The Jetson Quest electric scooter is the latest two-wheeled EV that I’ve had the chance to try out. On the surface it may seem like any other electric scooter, but a closer look reveals some nice features that other electric scooters are lacking.
At a certain point, all-electric scooters are somewhat similar. They’ve all got a deck supporting two-wheels, a tall stem and a narrow set of handlebars.
For its part, Jetson has included some excellent features in the Quest that make it well worth the $599 price (or $499 on sale now!) That’s been a theme with other Jetson products we’ve tried: good micro-mobility products at great prices.
As usual, let’s start by checking out the tech specs to see what this electric scooter is packing under the hood.
The Jetson Quest is very nicely made. It looks and feels like a premium scooter. It has a solid folding mechanism, flowing lines around the digital dash and faux leather hand grips complete with chrome accents.
This might be a bit superficial, but I just really like how classy the scooter looks. Many other electric scooters have such utilitarian designs. I’m a big fan of the aesthetics of the Jetson Quest.
I’ve ridden a pile of different electric scooters that run the gamut of quality and price. This one is definitely on the higher quality end while still remaining a budget scooter.
The digital dash looks much nicer than some of the simpler LED bulb battery readouts that I’ve seen. The numbers on the screen are both large and easy to read, which is great when you’re moving fast and don’t want to spend too long looking down.
The deck has a nice rubber coating that feels perfectly grippy, though will probably be fairly annoying to clean if you ever get it muddy. Those little bumps are great for holding your shoes but also at holding onto mud and dirt. Not that you’ll be off-roading too much on this thing. It has hollow tires that should help with bumps, but they aren’t pneumatic so they don’t have the same smooth feel as typical air-filled tires. Of course if you’ve ever had to carry a scooter home due to a flat tire, you’ll definitely appreciate the benefit of airless tires on the Jetson Quest.
The folding mechanism appears to be solid and well made. I always give that area extra scrutiny since it can often help separate the cheap scooters from the better designs.
The mechanical disc brake in the rear is definitely appreciated. So many scooters these days are going to motor braking only. That works fine for everything but emergency braking. When you really need to stop quickly though, you want something physical clamping down on the wheel.
The rear disc brake does just that, and brings you to a stop quickly. It also has a bell built into the brake lever, another nice touch!
Another great feature that many other electric scooters lack is the light package. You’ve of course got standard head and tail lights, though those aren’t necessarily a given on all scooters. But there are also under-deck lights that illuminate the road underneath you with a blue glow.
They not only look cool, but they make it hard for drivers or pedestrians to miss you at night. No one will walk out into the bike lane and claim “oh, I didn’t see you.” At least not when you’re coming in hot on top of a blue glowing cloud.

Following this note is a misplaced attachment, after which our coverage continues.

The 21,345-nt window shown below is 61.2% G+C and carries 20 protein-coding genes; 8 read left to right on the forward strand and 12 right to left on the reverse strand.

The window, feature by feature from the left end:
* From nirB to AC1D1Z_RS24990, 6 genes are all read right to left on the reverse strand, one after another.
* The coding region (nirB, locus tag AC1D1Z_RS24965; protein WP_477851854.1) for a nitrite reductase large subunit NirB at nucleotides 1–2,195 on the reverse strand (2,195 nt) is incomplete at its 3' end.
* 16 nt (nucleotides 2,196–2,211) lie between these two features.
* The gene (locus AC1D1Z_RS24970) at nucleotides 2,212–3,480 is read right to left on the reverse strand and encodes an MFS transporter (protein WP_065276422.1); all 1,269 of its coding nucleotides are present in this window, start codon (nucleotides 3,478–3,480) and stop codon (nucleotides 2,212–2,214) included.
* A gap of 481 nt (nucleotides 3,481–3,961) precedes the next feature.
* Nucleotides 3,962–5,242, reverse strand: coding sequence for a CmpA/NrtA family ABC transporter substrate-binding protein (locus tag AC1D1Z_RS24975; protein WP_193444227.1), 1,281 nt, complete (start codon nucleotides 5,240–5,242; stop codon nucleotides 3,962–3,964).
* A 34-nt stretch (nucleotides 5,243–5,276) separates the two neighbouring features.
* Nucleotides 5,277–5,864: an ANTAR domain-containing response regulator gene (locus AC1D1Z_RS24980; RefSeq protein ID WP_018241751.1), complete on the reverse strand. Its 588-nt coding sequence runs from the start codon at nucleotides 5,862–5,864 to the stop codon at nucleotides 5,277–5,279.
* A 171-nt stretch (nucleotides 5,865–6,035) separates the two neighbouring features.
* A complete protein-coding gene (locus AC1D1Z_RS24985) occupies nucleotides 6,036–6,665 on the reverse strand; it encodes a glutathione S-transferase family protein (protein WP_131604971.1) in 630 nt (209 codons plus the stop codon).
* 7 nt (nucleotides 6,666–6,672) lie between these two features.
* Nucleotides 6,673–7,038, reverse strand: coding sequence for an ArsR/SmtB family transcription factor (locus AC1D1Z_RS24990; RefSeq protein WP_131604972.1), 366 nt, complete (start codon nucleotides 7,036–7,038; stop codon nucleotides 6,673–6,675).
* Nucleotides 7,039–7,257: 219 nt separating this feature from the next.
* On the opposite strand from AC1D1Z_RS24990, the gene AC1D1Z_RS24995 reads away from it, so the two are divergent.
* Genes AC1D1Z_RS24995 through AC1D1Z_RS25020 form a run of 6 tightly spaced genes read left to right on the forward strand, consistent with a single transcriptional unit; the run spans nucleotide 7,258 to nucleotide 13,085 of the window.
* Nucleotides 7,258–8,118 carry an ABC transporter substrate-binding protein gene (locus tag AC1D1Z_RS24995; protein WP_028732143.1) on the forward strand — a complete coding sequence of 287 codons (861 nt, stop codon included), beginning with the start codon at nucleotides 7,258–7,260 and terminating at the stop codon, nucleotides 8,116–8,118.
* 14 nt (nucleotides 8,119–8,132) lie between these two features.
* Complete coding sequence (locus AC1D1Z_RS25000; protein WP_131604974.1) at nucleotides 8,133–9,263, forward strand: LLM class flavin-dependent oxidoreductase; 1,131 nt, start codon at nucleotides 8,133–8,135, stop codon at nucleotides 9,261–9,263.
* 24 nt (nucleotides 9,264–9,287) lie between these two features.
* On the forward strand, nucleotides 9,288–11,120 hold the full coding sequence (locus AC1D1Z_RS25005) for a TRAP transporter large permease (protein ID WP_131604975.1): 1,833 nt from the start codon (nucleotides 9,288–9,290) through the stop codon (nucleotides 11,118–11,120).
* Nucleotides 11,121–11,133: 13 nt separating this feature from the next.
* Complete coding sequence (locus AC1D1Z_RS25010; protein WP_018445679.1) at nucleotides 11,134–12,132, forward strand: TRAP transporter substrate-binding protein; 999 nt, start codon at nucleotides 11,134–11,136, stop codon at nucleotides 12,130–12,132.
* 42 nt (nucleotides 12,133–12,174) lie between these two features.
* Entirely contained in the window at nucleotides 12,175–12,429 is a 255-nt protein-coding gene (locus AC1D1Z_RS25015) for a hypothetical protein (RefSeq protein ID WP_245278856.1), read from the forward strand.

Lastly, and I know this is minor, but I love that the scooter included T handle hex keys for assembly. Many electric scooters arrive in a box with some assembly required. For the Jetson Quest, that means screwing the center console onto the top of the stem and then screwing the handlebars onto the console. Most scooters give you those cheap pot metal hex keys that somehow feel like they will simultaneously break in your hand and also break your hand. But out of the dozens of electric scooters I’ve assembled, this is the first to include real T handle grip tools that worked well and are actually deserving of a place in my tool box afterwards.
I know the difference is probably a dollar or so on the manufacturer’s end, but I think it says something about the company when they say “instead of making one more dollar in profit, let’s include some real tools for once.”
The Jetson Quest accelerates just about as well as any other 250 W scooter. It won’t blow you away, but you won’t feel sluggish either.
For a 250 W scooter, it feels plenty powerful. I’m a little bit spoiled since I often like to commute on my 1,000W dual motor WideWheel electric scooter, but that isn’t really a fair comparison. For just $499, the Jetson Quest does a great job getting you up to its 15 mph (25 km/h) top speed and holding you there.
The ride is perfectly fine on smooth ground and sidewalks. I did a bit of gravel riding and the ride got bumpier without any suspension or pneumatic tires. It wasn’t anything the scooter or my body couldn’t handle, but it wasn’t as smooth as full suspension scooters. But again, we’re talking about an entry-level priced scooter here – you can’t have fancy features like full suspension for this price.
As long as you aren’t hitting big pot holes, the hollow rubber tires will manage small bumps and road imperfections just fine.
The Jetson Quest isn’t the best scooter I’ve ever ridden, but it’s definitely on the upper end of the list. And it costs half of the price of some of the nicer scooters I’ve ridden.
It’s definitely a fun electric scooter that would handle most urban commutes with ease. And its list of features as well as fancier than average design score it plenty of points in my book. You can find it either on Jetson’s website or soon at BestBuy.
But let’s hear what you think! Let us know your thoughts on the Jetson Quest in the comments below.
Micah Toll is a personal electric vehicle enthusiast, battery nerd and author of the Amazon #1 bestselling books Electric Motorcycles 2019, DIY Lithium Batteries, DIY Solar Power and the Ultimate DIY Ebike Guide.
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